A young biotechnologist’s ‘experiments’ with banana

A.J. Vinayak Peruvai (Dakshina Kannada district) | Updated on October 17, 2013 Published on October 17, 2013

‘Hot’ stuff: The 28-year-old P. Anantharamakrishna with the three-month-old banana plants on six acres of land at his farm at Peruvai village in Dakshina Kannada district. — A.J. Vinayak


Normally we see young biotech engineering graduates searching for greener pastures in metros.

Many search for jobs, and a few take up research.

A biotech engineer from a village who wanted to pursue research in plant biotechnology but could not do that due to family compulsions, is now in the process of doing both. Not in a metro, but in his native village.

After completing biotech engineering in 2006, P. Anantharamakrishna from Peruvai village (around 50 km from Mangalore) in Dakshina Kannada district wanted to do research in plant biotechnology.

He had worked in a biotech lab for some months in Bangalore. When family compulsions made him to come back to the native village in 2008, he took it as a challenge.

At 28, Anantharamakrishna has started getting yields for his efforts. The harvest from the nearly 1,000 nendra banana plants grown on an acre of land at his farm were the hottest selling commodity in the nearby market at Uppala town in Kerala during the Ramazan month.

Proper planning, the use of technology and the risk-taking ability were the key factors for this success.

According to him, planning is important. Last year he planted around 1,000 tissue-cultured banana plants with an eye on harvest during the Ramazan month and the festival season after that. His planning was based on the demand for banana in a small town such as Uppala, which is hardly 18 km from his native place. He also noticed that the town was dependent on banana supplies from Tamil Nadu and Andhra Pradesh to meet demand.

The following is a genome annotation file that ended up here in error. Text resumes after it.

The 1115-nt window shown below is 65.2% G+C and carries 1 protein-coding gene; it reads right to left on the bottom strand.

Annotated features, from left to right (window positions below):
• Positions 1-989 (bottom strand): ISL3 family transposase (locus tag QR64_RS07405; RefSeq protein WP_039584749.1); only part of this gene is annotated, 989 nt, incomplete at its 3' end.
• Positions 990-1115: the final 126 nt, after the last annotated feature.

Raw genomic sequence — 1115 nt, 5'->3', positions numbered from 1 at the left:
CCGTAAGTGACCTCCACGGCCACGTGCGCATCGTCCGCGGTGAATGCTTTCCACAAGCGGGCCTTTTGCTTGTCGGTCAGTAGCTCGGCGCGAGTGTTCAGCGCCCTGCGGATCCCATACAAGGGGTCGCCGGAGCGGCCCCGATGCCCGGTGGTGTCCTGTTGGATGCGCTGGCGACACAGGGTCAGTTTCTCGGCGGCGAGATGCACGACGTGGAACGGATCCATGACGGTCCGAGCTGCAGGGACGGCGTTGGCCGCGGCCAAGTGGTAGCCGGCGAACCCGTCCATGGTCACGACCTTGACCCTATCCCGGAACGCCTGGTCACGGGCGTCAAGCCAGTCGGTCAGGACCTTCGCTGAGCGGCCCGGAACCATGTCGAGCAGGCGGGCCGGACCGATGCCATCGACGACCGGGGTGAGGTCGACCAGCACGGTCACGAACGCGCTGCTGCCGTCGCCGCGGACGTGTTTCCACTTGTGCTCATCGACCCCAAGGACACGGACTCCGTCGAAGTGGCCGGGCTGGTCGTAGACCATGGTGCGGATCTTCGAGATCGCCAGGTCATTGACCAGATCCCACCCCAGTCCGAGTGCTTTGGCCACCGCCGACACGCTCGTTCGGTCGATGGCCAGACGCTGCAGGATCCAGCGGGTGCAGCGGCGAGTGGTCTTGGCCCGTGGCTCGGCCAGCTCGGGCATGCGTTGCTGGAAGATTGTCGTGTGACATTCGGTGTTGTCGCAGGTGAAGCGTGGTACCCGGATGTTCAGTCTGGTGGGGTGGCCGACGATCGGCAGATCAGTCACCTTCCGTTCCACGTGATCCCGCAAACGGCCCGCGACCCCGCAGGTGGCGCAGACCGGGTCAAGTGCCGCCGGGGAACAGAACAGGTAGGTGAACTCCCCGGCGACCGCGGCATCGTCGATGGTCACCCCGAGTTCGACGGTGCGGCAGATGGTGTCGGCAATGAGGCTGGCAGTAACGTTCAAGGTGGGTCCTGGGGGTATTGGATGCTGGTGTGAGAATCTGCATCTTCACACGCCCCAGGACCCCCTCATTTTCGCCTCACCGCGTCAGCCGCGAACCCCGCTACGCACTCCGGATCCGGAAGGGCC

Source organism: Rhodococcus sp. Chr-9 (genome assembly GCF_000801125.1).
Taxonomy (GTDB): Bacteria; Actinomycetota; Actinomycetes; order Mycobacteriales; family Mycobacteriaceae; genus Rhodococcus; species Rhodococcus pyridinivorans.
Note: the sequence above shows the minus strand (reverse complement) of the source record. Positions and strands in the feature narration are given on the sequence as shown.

Being a biotechnologist, he knew that he would get assured quality of yield from banana plants raised from tissue culture saplings. He used sprinkler and drip irrigation systems for plantations.

This June, he went one step ahead and planted around 6,000 saplings of various varieties of tissue-cultured banana on six acres of land available in his farm. However, a majority of them are ‘grand naine’ cultivar of Cavendish. He is expecting a yield of 40 kg per plant from ‘grand naine’.

(Though banana is a major crop in some parts of the country, a majority of farmers in Dakshina Kannada take it up as an intercrop to limited extent in their existing arecanut plantations. Farmers avoid taking it up as a mono crop on a large-scale.) Asked if he is taking risk with such a major expansion of banana as a mono crop, he says banana cultivation itself is a risk. “Had I got the yield in April-May for the ones planted last year, I would not have got the same price that I got during the Ramazan period. So planning is important for this,” he adds.

The Ramazan timing for harvesting has helped him recover the investment he made on 1,000 plants last year. He got around 14 tonnes of nendra banana from an acre.

The guarantee of work for labour throughout the year has helped him retain existing labour at his farm. “The work is seasonal in my arecanut plantation. After I started this project on banana, they are ensured of work throughout the year,” he says.

However, Anantharamakrishna agrees with the fact that a majority of the people working in his farm are above 40 years. Two of them are nearing 70, he adds.

A BT lab in a rural set up

As this reporter’s visit of the farm was coming to an end, he asked Anantharamakrishna if he likes to expand further. His answer was: “Yes.” He has a reason for that also.

Considering the scope for banana in the Gulf countries, he is now exploring the possibilities of growing banana for that market also. Quality makes a difference in exploring the potential of such markets.

Considering that now he is in the process of setting up a biotech laboratory at his home to develop tissue-cultured varieties of the choice. His wife Swathi, who has completed M.Sc, is helping him in his venture.

He says he can ensure the quality of the commodity with tissue culture. The existing setup at his home can help produce around 20,000 tissue culture plants. The establishment of the laboratory is in final stages, and will be operational in two-three months, he says.

“If I get the yield simultaneously, it will be a problem. So there is a need to set up a cold storage unit also,” he says. However, the cold storage unit is in the drawing board stage.

After the commissioning of his lab, he wants to take up tissue culture of other plants such as orchid and pepper.

He has plans to set up a demonstration plant on an acre of land. The intention is to cultivate all varieties, including rare ones, on that plot, he says.

Though he had to give up his dream on doing research in tissue culture due to compulsions, now he is a happy man. “Now I can provide jobs to some, and carry on my research,” he says with a pride.

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Published on October 17, 2013
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